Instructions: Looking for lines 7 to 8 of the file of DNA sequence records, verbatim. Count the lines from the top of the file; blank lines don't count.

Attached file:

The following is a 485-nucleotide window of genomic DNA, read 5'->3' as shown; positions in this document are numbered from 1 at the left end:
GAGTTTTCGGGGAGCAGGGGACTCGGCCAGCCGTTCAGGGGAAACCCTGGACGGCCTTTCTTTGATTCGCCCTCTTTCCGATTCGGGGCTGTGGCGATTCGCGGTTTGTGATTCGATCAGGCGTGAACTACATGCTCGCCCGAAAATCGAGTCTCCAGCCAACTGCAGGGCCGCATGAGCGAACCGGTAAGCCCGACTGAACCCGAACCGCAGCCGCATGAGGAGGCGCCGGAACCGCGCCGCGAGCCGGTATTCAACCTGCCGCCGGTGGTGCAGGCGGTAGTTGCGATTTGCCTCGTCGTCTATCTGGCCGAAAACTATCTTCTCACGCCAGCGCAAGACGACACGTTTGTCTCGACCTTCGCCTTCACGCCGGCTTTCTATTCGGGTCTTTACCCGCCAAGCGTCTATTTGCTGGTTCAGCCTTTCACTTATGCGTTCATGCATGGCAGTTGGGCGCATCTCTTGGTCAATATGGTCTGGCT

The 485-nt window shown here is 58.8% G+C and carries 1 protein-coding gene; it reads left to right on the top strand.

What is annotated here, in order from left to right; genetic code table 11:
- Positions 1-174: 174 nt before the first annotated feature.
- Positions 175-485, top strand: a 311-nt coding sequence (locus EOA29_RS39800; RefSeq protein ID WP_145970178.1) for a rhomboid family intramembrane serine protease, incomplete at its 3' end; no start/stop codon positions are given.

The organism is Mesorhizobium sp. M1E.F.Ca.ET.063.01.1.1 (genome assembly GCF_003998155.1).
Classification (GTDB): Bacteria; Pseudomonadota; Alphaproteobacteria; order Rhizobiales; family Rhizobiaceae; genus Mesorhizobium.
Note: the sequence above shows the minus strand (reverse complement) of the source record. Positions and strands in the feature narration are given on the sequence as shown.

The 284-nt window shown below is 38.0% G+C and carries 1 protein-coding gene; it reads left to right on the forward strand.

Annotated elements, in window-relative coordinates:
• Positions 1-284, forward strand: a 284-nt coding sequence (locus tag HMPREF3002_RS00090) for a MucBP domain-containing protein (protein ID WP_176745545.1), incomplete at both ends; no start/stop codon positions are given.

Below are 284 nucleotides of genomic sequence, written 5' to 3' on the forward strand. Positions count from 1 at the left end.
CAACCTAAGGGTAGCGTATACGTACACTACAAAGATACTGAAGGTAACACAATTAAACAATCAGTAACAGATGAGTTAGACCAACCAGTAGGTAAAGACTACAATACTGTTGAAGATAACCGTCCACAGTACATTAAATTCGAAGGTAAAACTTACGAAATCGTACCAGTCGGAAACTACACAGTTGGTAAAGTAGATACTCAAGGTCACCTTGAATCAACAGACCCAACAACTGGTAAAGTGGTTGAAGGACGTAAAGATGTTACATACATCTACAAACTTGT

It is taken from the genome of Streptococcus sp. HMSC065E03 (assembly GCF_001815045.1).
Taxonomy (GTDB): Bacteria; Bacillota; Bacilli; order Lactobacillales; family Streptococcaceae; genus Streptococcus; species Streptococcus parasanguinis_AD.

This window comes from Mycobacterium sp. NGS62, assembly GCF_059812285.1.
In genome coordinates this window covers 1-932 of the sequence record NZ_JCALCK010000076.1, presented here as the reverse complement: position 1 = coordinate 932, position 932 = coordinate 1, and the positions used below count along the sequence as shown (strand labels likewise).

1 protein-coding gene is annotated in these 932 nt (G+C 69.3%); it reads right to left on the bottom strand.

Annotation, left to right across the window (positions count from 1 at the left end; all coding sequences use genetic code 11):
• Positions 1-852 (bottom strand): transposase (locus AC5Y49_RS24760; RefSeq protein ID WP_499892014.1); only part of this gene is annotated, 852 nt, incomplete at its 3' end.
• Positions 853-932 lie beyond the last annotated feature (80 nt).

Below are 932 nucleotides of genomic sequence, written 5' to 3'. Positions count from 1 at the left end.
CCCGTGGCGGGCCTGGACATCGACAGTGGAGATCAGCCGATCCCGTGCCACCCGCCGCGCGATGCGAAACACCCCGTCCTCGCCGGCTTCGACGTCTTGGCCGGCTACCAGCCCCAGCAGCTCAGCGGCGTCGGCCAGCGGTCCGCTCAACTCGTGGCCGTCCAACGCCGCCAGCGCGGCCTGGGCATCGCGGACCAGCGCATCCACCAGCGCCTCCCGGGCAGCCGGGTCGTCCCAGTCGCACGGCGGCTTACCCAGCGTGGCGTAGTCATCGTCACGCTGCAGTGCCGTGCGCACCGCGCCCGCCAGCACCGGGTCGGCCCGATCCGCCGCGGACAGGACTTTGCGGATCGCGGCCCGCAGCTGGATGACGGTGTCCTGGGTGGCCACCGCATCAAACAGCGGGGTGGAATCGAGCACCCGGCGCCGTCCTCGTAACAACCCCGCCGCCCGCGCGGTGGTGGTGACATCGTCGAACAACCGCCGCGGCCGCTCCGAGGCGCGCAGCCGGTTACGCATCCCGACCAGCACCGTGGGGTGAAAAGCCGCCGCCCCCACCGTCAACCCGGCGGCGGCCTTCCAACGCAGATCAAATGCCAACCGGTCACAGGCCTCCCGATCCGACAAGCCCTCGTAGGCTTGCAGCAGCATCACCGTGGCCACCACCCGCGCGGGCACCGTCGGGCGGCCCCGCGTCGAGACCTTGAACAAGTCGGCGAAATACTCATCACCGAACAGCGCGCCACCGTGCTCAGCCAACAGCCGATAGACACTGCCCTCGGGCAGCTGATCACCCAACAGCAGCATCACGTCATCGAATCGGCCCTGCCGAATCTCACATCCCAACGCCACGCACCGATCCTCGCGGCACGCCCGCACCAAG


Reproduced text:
The organism is Mesorhizobium sp. M1E.F.Ca.ET.063.01.1.1 (genome assembly GCF_003998155.1).
Classification (GTDB): Bacteria; Pseudomonadota; Alphaproteobacteria; order Rhizobiales; family Rhizobiaceae; genus Mesorhizobium.